Original Year
# of pieces
Aircraft:  Helicopters
without rotor
Rotating main and tail rotor,
Collective pitch
More Information

852/954 Sky Copter

iso revolve
Click the image to download the LDraw file of this model.
Model by Rene Kok

Set 852 was released under the "Technical Set"series in 1977 in Europe.  It made it to the US in 1978 with the number 954 as an "Expert Builder"set.  This helicopter features rotating main and tail rotors, and a collective pitch mechanism controlled at the pilot stations.  Traditional studded construction is used throughout, with with a roughly equal amount of studless construction to accomplish the outer body shaping.  This was the only Technic set released by LEGO in the first year which did not have wheels on the main model, and remains one of the very few such to this day.

Helicopters have been a very popular Technic subject over the years, and a large number of them have been made.  This first helicopter is still the only one to feature collective pitch and flybars with paddles.  It also has the most realistic rotation speed ratio between the main and tail rotors.  In these respects, it has never been improved upon.  Some of the newer helicopters have more elaborate bodies and exteriors, but the simplicity of exterior design of real helicopters is one of the things which make them ideal Technic subjects.


Rotor Crank
The rotors' rotation is driven by an input crank on the left side.  This crank drives a set of 24 tooth gears.  The gears on the level above (see computer image) are actually on two separate axles and rotate at different rates.  The forward torque passes through a set of 8 and 24 tooth gears and then on to the main rotor, resulting in a 3:1 final gear ratio.  The aft torque passes through a reversed set of 8 and 24 tooth gears which results in a gear ratio of 1:3 as the axle heads back to the tail.  Two universal joints shift the plane of the axles, and finally the tail rotor passes though another set of 8 and 24 tooth gears which results in a final gear ratio at the tail of 1:1.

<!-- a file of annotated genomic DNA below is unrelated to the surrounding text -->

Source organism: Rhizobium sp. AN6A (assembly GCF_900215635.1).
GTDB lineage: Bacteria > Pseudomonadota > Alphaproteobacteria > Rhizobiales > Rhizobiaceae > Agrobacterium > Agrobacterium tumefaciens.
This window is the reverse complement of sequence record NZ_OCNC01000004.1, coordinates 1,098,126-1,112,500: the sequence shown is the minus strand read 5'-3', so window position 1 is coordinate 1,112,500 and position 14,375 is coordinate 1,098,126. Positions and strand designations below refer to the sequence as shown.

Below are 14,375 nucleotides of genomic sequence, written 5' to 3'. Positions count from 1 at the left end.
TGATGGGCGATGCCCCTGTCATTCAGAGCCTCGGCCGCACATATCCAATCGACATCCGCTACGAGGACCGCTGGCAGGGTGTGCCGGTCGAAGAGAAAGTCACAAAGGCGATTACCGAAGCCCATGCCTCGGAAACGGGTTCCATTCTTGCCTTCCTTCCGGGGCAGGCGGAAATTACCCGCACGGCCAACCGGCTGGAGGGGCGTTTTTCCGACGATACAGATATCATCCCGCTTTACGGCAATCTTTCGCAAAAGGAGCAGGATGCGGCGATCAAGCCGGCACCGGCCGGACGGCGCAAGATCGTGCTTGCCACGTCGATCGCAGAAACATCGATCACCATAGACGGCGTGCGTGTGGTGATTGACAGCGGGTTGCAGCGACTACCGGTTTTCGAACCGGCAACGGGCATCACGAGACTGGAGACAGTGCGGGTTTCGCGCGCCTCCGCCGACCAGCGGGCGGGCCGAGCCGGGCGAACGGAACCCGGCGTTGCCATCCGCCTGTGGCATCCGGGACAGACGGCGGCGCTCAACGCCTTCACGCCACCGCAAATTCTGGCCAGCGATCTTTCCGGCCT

Click for an animation of the rotor in motion.
Rotation of the twin blade main rotor is controlled by the input crank as described above.  The main rotor is pitched down about 30 degrees at neutral.  When the yellow drive block is translated upwards, the blue plate, acting somewhat like a swashplate, rises with it.  A pair of links are connected to the blue plate and force the rotor blades to reverse pitch (see animation).

The main rotor head also features a pair of flybars and paddles, simulating a Bell-Hiller design.  They are not functional.  Ironically, it is these paddles which should really be driven by the collective, not the rotor blades themselves.

The tail rotor is a simple twin blade, fixed pitch design.

Both the main and tail rotors are constructed from standard plates.
main rotor    tail rotor
Click for an animation of the collective in motion.
Click for an animation of the rotor in motion.
Collective Pitch
The pilot controls move only forward and aft, and are bussed together at the floor.  Under the floor, they attach to a pair of links which connect to a crank made of beams.  When these beams rotate (see animation) it pushes another pair of links up.  These links are attached to a translating block which controls the pitch of the main rotor blades, as described above.

There is no way to command the blades back to neutral.  When the collective is moved back down, the yellow block moves away from the blue one, and the blue falls under its own weight.  It sometimes sticks and will not return to neutral without some external force.
Click for an animation of the collective in motion.
The landing skids are constructed from beams, axles, connectors, and pins.  The geometry is such that all links are always in compression so the connectors do not tend to separate.

Other Views

Side View
side view
Computer Render
Front View
front view

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